Problems With The Domain Industry

Problems With The Domain Industry

I published an article about ChiP (Chinese Premium) domains yesterday and received a really interesting comment from a reader that I would like to unpack. For a start I would like to thank them for the effort they took in writing the comment as it’s clear they are really passionate about domains.

Escrow.com

As the comment is public, here is what they wrote:

Your advice to sell is terrible advice. And then you offer to help CHIP owners liquidate. Four-letter .com prices are positioned to move up substantially in the coming years and you recommend getting out now. You obviously needed a better translator on your China trip. SELLING CHIPS NOW AT LIQUIDATION PRICES IS TERRIBLE ADVICE. PLEASE DON'T HEED.

Yes, my advice may be terrible for a subset of the domain community that is wanting to hold their domains in perpetuity but here’s the thing. The whole point of having an asset is either it produces dividends in the form of an income stream (eg. Monetisation) or you sell the asset for more than you paid for it (ie. capital gain).

If you always believe the price of the asset will increase and you have no need of additional cash, then logically you should hold the asset. The assumptions underpinning this strategy is that domains will be used forever and that there aren’t any market cycles that you can take advantage of.

It’s all about managing risk and everyone has a different risk profile. For example, a number of years ago I sold my traffic portfolio at the peak of the market for a crazy multiple, waited a couple of years and then bought back in at a fraction of the cost. I was managing my risk, taking some cash off the table and watching the market.

If you are running a business, then at some point in time you will sell the asset and crystalise the capital gain. If you plan on selling in the way distant future, then you essentially are saying you have an infinite appetite for risk.

One of the major aspects of risk management is diversification by taking the money off the table and then investing it elsewhere. Everyone is different. Some take the cash and invest it in the stock market while others invest it in personal relationships by having a family holiday. Wherever you choose to invest is your own business.

There is the other issue of cost of capital. What does it cost you to have cash working for you elsewhere versus leaving it in the current asset? If you want to invest in a business and don’t have the cash then it could be you end up borrowing funds…..what is the cost of this capital versus selling the domains now? These are all questions that can only be answered on an individual basis.

Which brings me to the current market cycle. All the data indicates that we have tipped over the peak of a Chinese driven market cycle. Domains I sold in December last year I can now pick up for around 70% of their sale price. Over the last twelve months the Shanghai Composite Index (see below) continues to decline which correlates with what is happening in the domain space.

Shanghai Composite Index

 

 

This does not mean that selling ChiP domains is a bad deal now. Yes, you may have received a better deal last year but in six months’ time it’s likely the market will completely cool off and you find yourself playing the really long-term hold game. Is this something that everyone wants to do? Of course not. Some will hold and some will sell based upon their own circumstances.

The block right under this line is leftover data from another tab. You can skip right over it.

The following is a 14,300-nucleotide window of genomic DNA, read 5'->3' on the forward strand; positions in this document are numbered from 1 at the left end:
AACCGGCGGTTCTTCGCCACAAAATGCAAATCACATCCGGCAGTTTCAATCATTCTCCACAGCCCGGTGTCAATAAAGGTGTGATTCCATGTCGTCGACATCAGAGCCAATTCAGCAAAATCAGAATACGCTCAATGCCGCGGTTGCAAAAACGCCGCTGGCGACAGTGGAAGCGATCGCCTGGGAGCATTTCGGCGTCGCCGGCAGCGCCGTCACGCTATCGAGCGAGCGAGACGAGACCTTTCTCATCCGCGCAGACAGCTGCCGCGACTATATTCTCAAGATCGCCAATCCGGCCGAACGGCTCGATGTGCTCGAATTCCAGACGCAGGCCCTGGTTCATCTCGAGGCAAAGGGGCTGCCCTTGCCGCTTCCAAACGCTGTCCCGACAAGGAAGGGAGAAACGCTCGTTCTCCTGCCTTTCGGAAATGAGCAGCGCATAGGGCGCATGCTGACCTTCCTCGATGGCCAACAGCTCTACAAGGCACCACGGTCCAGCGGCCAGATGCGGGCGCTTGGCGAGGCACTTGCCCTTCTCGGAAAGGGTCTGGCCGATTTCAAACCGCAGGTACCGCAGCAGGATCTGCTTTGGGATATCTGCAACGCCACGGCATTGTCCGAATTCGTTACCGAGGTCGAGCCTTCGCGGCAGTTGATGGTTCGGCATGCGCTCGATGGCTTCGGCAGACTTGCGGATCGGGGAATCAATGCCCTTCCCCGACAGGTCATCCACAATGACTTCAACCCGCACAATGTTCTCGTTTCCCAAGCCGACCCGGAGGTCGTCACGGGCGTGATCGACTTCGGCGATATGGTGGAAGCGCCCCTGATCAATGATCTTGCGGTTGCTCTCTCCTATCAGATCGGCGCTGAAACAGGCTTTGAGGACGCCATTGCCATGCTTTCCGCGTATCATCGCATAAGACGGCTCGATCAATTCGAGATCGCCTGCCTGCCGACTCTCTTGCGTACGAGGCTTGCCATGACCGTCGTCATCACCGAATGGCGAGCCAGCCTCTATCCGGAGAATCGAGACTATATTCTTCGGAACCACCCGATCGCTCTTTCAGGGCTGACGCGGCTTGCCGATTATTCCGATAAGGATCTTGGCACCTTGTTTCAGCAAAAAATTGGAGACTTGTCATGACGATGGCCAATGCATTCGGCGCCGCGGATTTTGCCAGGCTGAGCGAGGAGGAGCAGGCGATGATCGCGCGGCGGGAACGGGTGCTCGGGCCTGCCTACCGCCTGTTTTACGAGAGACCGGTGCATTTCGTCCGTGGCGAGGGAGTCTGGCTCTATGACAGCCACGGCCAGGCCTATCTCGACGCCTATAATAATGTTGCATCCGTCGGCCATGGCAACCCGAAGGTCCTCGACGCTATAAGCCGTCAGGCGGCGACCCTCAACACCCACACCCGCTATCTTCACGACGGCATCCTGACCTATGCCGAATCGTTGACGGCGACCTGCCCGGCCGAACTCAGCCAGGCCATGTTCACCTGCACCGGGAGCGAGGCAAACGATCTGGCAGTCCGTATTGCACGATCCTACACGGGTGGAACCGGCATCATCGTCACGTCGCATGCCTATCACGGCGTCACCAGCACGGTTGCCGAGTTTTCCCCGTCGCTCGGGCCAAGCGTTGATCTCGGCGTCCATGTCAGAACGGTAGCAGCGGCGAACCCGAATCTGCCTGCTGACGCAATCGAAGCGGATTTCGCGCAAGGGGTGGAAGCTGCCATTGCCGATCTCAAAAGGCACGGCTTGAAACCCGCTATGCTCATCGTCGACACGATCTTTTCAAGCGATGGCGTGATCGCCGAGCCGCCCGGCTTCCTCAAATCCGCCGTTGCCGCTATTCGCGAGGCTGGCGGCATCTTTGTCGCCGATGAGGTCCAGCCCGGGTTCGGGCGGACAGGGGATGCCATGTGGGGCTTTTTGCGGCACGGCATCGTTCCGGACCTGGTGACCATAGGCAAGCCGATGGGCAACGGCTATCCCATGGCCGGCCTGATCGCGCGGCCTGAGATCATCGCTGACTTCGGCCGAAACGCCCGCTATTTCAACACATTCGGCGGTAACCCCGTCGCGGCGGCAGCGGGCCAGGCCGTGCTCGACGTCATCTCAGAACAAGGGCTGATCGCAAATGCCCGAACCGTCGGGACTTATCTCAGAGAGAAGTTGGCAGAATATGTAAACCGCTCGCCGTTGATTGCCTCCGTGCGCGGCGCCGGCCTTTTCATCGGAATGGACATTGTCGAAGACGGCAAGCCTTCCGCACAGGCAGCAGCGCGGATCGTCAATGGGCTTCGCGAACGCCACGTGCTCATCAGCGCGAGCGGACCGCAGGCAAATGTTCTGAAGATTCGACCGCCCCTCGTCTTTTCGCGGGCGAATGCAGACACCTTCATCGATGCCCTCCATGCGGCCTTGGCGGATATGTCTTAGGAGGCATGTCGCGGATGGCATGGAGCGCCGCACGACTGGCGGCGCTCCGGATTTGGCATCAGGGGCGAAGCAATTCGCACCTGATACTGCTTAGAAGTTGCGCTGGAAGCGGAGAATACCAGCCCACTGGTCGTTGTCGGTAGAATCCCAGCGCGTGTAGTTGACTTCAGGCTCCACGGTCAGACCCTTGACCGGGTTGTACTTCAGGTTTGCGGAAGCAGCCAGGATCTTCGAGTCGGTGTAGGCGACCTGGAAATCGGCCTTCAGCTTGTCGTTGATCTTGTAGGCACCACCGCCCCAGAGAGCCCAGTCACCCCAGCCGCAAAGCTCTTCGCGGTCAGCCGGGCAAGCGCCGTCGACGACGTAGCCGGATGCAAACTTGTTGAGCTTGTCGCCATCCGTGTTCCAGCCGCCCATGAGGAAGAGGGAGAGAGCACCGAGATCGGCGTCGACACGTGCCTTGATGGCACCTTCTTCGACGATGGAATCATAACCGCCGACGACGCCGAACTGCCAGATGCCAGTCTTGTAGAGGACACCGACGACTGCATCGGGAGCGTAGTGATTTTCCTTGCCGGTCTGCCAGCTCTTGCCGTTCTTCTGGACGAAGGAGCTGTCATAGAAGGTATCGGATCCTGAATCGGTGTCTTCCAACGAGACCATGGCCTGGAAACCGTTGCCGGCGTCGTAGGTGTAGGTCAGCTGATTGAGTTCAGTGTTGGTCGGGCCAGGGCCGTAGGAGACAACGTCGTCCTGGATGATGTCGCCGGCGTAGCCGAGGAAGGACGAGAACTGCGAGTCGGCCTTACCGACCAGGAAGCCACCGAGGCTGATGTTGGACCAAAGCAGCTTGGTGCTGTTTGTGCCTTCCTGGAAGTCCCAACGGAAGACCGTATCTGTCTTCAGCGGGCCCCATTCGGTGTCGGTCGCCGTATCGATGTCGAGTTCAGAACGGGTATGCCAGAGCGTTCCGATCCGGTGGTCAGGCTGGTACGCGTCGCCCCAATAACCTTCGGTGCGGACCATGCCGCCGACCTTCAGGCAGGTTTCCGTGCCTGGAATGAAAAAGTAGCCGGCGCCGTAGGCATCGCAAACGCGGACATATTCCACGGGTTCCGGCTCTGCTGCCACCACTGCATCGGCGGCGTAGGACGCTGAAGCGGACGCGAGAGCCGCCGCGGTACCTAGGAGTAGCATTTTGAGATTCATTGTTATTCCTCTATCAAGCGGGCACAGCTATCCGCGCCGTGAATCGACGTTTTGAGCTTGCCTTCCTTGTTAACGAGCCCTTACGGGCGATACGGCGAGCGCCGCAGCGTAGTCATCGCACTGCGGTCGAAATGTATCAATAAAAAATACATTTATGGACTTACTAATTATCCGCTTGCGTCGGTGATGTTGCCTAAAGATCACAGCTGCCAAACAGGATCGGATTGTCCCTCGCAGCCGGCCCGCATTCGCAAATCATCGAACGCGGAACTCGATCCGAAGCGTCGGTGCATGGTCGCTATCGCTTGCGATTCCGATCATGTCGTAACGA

Let’s flip this around. If the reader who commented believes that selling ChiP domains at “liquidation prices” (for the record, they aren’t liquidation prices) is terrible advice then they must be a massive buyer of the domains themselves. They have a belief that over the years the domains will massively increase in value and therefore they should logically purchase them. What does this do? It pushes the prices of the domains up as there is more demand and reducing supply.

Now if the commenter is saying everyone is mad for selling and they are not buying then they are either being economically irrational or they themselves don’t have the cash to take advantage of the cheap opportunity.

This brings me to my final point. The lack of liquidity in the domain market as investors buy-in to the perpetual hold model is frightening. This mode of thinking drives some domain investors to reject $1,000 deals for stock-turn domains in the belief that one day they will get $20,000 for them. In comes the massive supply of new gTLD options for buyers and suddenly the potential $20,000 deal is fifty plus years away…..that’s a long-term hold.

The purpose of indicating that my company, ParkLogic has buyers of ChiP domains was an effort to solve the liquidity problem for those people that wished to manage their risk. We’ve already moved a lot of ChiP domains and continue to do so as everyone has a different risk profile.

Never forget that cash provides flexibility to take advantage of other opportunities. As an example, the other day I came across a fantastic business that was looking for investment. I’m now a shareholder and it’s rapidly moving forward….

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Michael Gilmour has been in business for over 32 years and has both a BSC in Electronics and Computer Science and an MBA. He was the former vice-chairman of the Internet Industry Association in Australia and is in demand as a speaker at Internet conferences the world over. He has also recently published his first science fiction book, Battleframe.

Michael is passionate about working with online entrepreneurs to help them navigate their new ventures around the many pitfalls that all businesses face. Due to demands on his time, Michael may be contacted by clicking here for limited consulting assignments.

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